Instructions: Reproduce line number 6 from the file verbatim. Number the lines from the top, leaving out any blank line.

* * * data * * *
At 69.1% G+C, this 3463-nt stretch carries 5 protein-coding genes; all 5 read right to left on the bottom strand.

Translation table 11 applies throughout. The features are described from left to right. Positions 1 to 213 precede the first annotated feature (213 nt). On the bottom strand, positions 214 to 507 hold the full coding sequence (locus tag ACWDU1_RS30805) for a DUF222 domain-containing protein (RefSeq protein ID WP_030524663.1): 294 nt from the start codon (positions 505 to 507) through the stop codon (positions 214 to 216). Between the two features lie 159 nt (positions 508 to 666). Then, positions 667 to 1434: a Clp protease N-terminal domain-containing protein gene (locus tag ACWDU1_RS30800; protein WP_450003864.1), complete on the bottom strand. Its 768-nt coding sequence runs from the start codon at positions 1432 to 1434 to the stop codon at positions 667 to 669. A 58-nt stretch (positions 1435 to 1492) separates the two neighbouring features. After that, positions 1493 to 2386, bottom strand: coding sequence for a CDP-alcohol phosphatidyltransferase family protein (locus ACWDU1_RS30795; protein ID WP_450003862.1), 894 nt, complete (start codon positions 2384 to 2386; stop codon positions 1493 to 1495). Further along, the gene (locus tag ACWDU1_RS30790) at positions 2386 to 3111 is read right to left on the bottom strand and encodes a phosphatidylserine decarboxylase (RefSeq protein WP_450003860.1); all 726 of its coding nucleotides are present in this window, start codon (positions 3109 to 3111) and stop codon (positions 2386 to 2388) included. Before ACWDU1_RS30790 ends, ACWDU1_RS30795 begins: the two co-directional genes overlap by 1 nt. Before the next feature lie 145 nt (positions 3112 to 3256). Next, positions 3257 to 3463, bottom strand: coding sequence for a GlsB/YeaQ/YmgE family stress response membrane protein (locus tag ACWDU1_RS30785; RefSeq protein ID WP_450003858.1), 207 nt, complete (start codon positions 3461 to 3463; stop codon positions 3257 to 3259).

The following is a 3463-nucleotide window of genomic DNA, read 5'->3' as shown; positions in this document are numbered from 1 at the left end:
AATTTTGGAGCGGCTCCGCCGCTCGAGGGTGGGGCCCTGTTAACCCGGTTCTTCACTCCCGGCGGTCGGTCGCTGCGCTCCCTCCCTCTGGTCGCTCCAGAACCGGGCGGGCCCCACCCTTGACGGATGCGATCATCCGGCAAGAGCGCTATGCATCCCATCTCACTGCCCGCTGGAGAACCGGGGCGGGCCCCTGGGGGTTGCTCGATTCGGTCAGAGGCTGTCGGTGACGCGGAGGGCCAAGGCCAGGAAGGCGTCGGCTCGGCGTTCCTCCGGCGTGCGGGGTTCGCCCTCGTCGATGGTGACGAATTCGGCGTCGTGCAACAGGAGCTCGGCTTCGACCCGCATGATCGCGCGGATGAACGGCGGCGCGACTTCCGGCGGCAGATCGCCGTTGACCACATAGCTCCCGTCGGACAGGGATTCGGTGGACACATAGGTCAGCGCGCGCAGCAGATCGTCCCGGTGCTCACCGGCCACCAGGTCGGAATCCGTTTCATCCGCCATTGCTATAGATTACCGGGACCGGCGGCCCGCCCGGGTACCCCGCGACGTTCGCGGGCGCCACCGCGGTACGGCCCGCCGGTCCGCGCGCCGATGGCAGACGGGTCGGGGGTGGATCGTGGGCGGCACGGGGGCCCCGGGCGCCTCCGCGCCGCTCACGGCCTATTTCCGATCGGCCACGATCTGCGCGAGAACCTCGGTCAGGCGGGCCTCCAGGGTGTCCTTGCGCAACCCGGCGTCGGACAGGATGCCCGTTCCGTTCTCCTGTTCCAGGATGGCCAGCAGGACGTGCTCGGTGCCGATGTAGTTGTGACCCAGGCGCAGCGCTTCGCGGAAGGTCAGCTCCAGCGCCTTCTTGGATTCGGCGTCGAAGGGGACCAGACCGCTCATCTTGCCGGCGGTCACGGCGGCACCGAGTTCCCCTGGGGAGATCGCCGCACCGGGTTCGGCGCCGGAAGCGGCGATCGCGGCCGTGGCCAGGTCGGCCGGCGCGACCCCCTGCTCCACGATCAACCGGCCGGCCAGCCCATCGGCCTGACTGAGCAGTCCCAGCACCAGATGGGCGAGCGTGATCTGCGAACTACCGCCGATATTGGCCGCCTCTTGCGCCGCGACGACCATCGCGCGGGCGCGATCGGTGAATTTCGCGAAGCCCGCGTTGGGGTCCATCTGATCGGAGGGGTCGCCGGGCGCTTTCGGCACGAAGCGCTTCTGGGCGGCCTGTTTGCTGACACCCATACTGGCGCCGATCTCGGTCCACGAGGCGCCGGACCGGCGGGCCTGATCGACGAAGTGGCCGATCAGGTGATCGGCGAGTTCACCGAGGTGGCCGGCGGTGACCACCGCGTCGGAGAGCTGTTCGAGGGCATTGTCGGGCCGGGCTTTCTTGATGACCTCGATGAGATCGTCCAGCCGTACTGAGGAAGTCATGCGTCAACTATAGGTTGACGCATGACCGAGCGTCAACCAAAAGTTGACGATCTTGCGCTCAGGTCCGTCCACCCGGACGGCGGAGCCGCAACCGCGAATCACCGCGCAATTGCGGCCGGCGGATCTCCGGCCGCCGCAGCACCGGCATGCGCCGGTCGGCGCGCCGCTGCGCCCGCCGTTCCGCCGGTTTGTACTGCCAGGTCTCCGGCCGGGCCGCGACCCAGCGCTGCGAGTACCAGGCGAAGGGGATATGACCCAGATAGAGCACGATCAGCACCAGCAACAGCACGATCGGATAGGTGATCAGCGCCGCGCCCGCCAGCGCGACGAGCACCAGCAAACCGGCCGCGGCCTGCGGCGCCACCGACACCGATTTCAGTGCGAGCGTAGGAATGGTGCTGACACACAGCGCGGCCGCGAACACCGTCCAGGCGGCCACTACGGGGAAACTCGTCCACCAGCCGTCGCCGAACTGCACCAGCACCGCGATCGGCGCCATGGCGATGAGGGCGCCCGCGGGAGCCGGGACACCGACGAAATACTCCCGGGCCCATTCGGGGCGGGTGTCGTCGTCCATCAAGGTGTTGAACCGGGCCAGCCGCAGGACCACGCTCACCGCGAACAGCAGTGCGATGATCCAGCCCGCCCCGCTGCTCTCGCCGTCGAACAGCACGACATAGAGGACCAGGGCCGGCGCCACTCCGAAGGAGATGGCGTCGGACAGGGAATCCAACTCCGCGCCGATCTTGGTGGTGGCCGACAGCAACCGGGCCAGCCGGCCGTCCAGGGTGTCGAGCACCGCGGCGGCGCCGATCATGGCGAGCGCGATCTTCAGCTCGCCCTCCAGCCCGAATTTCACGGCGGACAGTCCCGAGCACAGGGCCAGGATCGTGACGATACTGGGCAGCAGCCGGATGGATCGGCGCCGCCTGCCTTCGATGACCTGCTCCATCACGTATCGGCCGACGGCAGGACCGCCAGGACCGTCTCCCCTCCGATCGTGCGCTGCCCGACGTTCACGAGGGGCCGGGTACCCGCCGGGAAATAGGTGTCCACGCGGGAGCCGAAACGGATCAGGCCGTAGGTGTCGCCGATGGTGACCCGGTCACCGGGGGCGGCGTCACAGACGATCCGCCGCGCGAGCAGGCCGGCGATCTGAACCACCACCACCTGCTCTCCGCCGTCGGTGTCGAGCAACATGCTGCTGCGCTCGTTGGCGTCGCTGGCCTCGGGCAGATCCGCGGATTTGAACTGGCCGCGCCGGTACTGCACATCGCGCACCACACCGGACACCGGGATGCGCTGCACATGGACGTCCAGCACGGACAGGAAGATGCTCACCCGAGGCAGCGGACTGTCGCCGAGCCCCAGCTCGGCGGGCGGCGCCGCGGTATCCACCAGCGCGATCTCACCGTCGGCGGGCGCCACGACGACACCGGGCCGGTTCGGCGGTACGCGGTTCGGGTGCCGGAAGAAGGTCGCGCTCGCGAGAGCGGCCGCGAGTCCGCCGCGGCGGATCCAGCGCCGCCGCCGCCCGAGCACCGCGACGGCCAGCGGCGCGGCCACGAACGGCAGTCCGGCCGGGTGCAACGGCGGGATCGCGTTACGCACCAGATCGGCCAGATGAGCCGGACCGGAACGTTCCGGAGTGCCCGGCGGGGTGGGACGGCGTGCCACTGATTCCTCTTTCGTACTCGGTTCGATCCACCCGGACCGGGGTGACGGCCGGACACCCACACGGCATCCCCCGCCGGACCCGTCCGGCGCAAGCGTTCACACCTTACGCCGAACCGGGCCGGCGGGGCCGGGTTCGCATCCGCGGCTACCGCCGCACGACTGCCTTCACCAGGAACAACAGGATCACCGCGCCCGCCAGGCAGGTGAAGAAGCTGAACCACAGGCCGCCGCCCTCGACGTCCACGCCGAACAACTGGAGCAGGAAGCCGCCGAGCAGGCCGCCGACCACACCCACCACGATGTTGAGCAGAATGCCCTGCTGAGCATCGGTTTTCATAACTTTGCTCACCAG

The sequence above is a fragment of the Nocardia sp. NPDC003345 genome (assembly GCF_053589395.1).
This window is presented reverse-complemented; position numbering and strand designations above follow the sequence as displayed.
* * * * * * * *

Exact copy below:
This window is presented reverse-complemented; position numbering and strand designations above follow the sequence as displayed.